Aug. 2, 2013
LOGAN, Utah - Utah State volleyball player Kaitlyn VanHoff recently returned from a month-long trip to Tanzania on the eastern side of Africa volunteering with HELP International.
HELP International was created in 1999 to aid recovery efforts after the devastating effects of Hurricane Mitch. The initial 46 volunteers raised $115,000 while spending four months in Honduras. While there, they did humanitarian work along with giving microcredit loans to encourage local businesses. Now with programs in eight different countries, HELP International works with locals to develop communities through public health, education, entrepreneurship and business projects.
VanHoff, a native of Draper, Utah, will be a junior middle blocker for the Aggies this upcoming season. While in Tanzania, VanHoff kept a journal and upon her return, has shared her experiences from her trip:
It's hard to know where to begin talking about Africa. Being there a whole month really puts your life into perspective and changes your outlook on life completely. Right after stepping off the plane I said to myself, "Let the adventures begin." I knew it was going to be crazy and different in every way and I couldn't go in with any expectations because who knows what to expect when you live in a third-world country for a month. Every single person I came in contact with had the most humble, kind attitude I've ever encountered. I don't think we realize how incredibly blessed we actually are here in the United States. We have a bed we can sleep in every night, a shower to get clean from, a toilet, food and the list could go on. A lot of them have none of this. Most of their houses are made out of mud and sticks, or just little shacks put together. The little kids entertain themselves with sticks and rocks, and we're over here watching our kids fight over what video game they should play. I've also come to learn that schooling and education are such a huge blessing. I know sometimes you don't want to have to wake up for that early class, but think for a second, three-fourths of the people there don't even have the OPTION of going to school because of financial reasons, not enough opportunities, etc. A lot of them are selling things on the street and begging for money. We live in such a blessed and amazing country, so don't ever take it for granted.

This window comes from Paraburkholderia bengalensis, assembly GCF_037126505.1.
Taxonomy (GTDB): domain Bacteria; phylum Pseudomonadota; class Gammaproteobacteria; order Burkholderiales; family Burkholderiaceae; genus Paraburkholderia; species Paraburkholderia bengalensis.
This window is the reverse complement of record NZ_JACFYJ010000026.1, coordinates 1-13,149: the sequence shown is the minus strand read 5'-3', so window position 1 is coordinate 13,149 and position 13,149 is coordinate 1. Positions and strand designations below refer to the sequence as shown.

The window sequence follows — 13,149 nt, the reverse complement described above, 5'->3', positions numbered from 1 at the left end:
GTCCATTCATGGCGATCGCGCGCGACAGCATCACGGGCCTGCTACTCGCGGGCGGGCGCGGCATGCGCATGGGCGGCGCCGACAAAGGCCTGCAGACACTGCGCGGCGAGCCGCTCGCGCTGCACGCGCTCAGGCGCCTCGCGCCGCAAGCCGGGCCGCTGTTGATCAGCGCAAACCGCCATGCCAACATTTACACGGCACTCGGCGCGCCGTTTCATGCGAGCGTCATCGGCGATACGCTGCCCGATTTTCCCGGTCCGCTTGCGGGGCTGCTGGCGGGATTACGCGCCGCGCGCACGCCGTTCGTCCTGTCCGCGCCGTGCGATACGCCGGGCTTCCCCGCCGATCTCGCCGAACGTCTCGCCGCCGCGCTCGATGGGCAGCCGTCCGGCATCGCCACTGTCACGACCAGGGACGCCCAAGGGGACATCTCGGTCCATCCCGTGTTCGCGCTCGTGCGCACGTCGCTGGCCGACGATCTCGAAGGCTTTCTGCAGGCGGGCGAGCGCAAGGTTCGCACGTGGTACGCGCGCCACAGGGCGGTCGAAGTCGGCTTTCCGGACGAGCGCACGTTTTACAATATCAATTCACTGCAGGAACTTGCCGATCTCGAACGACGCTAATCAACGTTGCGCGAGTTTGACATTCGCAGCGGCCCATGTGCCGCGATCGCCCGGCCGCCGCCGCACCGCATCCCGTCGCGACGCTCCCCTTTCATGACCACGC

While I was there, I worked on two main projects. The first was teaching English to the Utukufu School. I'm not going to lie, teaching a language is incredibly hard and at times can be frustrating because they're young kids, so you feel as though they don't understand you. But in the end, it is so rewarding when you see them catching on to phrases, words and songs. You can't help but just squeeze them and give them the biggest hug and just be so proud of them. They were the cutest little kids ever. Right when we walked into the school they would just run up and hug us and hold onto our hands for dear life as though if they let go it would be the end of the world. I genuinely love those kids after teaching them for a month. It was so hard to leave them.
The second project I worked on was building a new orphanage for the Osiligi Orphanage. Osiligi means HOPE. A friend of our group, Michael Medoth, runs the orphanage, and that is exactly what he is giving those little kids, is hope. He is the most humble, amazing man I've ever met in my whole entire life. He always gives, gives, gives, and expects nothing in return. He always has other people's best interest in mind. He's always looking to help and make things better. He has so much hope and faith in these kids in the orphanage to become something so great. Helping build the orphanage for them was also rewarding because you know that it's helping those kids become something amazing. He has taught them and helped them so much; it's incredible.
Leaving the kids and people of Tanzania was so hard because you get so attached to the people you work with. For me, I made friendships that will last forever. I'm so grateful that I was able to go over there and help as much as I could. There's so much in this world that we don't even know about because we're living in our bubble of luxury. Take a step back in your life and filter out everything bad. Live in happiness and learn to love and serve others.
VanHoff encourages anyone that wants to help impact other people's lives and donate to HELP International, or for more information, to visit help-international.org.
VanHoff is one of four returning starters for the Aggies, who were the 2012 Western Athletic Conference regular-season champion, winning USU's first-ever WAC regular-season title to go with its 2010 WAC Tournament championship in its eighth and final season in the league before joining the Mountain West this season. VanHoff is one of four returning all-WAC honorees from last season's squad that posted a milestone season with a 21-9 record.
Utah State opens the 2013 season on Aug. 30-31 at the University of Utah Tournament. The Aggies then play at the University of Portland Nike Invitational on Sept. 6-7, before playing at in-state foe Weber State on Sept. 10. USU then plays at the Duke University Tournament on Sept. 13-14. The Aggies open Mountain West play with their home opener against Boise State on Sept. 18.
For USU volleyball ticket information, fans can contact the USU Athletics Ticket Office over the phone by calling 1-888-USTATE-1 or 435-797-0305 during regular hours of operation. Fans can also buy their tickets in person at the USU Ticket Office inside the Dee Glen Smith Spectrum.
Fans can also follow the Aggie volleyball program at twitter.com/USUVolleyball, on facebook at facebook.com/USUVolleyball or on instagram at instagram.com/usuvolleyball. Aggie fans can also follow the Utah State athletic program at twitter.com/USUAthletics or on facebook at facebook.com/USUAthletics.
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